Good luck with a publisher! will say a prayer for you 🙂

    (That sounded wrong – i meant it in a good way, LOL!)

    • I wouldn’t be surprised if Amazon pushes for it. I don’t know how much I get from B&N compared to Amazon (since I’ve never paid that much attention), but B&N is a good portion of my income. Right now I’m glad I didn’t put all my eggs in one basket. That’s a dangerous position to be in. I’m glad you’re doing so well on B&N!

      LOL I know what you meant. And thanks. 😀 But even if it doesn’t work with the publisher, I will publish the book myself. After all the time I’ve had to think over things, I realized it’s much more important I write books the way I want to rather than have credibility. Some things aren’t worth proving my worth as a writer to other people who are difficult to please anyway.

  4. qualla01 says:

    The publishing company I signed with is a small publishing company. They keep your vision of your book just the way you had it. They do the formating and bookcovers their selves but you can also pick the pictures you see fit for your bookcover as well. They also, do the promoting as well our books are on Kobo, Bookstrand, amazon, barnes and noble,itunes, and etc. You can check out the website to see if it fits for you at http://jkpublishingbooks.com or jkpublishing on facebook they answer all of your questions. I was looking for updates for Bound by Honor Bound by Love when I noticed your post.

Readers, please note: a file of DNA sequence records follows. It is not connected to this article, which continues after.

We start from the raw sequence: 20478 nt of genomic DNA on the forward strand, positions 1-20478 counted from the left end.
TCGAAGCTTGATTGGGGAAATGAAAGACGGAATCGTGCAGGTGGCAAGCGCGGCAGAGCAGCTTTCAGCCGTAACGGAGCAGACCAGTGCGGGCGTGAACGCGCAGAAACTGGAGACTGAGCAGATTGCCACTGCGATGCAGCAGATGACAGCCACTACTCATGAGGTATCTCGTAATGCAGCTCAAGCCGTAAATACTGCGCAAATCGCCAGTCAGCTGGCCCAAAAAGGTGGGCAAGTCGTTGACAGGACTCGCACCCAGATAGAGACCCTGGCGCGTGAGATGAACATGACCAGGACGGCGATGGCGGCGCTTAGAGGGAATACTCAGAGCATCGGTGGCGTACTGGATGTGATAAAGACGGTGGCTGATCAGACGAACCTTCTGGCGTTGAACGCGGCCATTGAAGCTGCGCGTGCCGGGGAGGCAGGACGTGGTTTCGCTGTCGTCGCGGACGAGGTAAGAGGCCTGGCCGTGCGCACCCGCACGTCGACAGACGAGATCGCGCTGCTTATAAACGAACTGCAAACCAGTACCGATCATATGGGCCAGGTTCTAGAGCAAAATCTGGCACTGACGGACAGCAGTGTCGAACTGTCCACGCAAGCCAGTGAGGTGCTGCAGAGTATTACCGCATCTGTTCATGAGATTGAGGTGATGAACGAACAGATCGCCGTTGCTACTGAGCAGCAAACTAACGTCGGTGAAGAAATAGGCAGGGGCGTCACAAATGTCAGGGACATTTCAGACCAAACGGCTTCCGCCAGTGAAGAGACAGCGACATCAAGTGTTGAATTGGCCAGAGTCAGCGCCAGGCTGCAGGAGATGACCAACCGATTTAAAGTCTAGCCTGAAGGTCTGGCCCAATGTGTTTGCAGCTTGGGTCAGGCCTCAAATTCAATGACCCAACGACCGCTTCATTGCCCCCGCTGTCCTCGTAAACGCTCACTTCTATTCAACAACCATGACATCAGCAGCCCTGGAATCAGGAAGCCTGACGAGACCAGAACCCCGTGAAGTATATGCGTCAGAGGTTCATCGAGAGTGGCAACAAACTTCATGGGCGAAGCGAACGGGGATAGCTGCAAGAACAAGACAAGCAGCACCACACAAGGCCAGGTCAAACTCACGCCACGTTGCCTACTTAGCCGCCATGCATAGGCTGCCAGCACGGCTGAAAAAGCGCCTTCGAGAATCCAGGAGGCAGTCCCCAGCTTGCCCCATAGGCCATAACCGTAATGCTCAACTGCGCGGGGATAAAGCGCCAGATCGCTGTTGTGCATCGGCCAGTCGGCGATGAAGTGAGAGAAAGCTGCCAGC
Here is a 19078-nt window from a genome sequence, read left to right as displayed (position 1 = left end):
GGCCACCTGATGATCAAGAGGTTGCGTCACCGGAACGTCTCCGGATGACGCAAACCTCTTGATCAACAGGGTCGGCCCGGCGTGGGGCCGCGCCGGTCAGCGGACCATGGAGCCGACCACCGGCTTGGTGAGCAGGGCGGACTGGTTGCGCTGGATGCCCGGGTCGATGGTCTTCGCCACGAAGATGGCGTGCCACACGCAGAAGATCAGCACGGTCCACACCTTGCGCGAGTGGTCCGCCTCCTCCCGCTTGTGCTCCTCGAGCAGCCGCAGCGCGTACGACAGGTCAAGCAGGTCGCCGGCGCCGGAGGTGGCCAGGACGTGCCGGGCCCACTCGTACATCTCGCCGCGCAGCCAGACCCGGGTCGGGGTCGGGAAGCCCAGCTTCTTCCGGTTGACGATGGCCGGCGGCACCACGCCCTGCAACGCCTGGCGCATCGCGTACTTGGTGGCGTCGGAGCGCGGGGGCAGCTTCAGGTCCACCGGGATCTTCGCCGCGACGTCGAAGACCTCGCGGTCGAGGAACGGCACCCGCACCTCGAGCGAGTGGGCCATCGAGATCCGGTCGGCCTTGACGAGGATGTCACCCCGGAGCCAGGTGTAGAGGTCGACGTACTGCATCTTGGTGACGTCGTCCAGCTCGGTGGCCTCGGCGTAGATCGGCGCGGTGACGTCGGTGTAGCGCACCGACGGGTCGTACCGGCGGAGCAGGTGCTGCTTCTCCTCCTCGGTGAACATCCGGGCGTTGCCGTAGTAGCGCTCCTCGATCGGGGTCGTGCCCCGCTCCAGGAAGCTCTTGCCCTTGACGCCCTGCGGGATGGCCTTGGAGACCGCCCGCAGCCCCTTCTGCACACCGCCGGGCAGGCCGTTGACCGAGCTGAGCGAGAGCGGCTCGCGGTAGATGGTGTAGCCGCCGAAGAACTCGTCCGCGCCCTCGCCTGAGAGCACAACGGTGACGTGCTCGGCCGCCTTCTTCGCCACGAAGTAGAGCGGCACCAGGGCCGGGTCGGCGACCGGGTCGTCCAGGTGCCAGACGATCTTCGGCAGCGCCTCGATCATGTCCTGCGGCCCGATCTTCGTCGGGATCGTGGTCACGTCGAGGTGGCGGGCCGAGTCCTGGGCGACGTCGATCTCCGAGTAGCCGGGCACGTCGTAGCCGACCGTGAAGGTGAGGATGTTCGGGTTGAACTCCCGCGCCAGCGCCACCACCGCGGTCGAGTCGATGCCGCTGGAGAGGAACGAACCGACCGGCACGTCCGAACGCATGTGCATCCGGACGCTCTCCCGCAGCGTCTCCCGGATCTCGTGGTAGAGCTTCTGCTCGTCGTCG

• Thanks for the link! I appreciate it. 😀 What I like about small publishers is that I have a better chance at staying true to what I envision the book to be. It’s why I self-published to begin with. I think there’s more publishers out there now than there was back in 2008 and 2009 when I submitted a couple of my early books and learned I had to change too much of the story (which I wouldn’t have been happy with).

      I got the edits back the other day for Bound by Honor, Bound by Love. Today I’ll start on them. I figure around October 1st, I can have the book out on Amazon, B&N and Smashwords. It’ll take longer to get it on Kobo, Sony, Apple and Diesel. I let Smashwords upload for me to the other channels.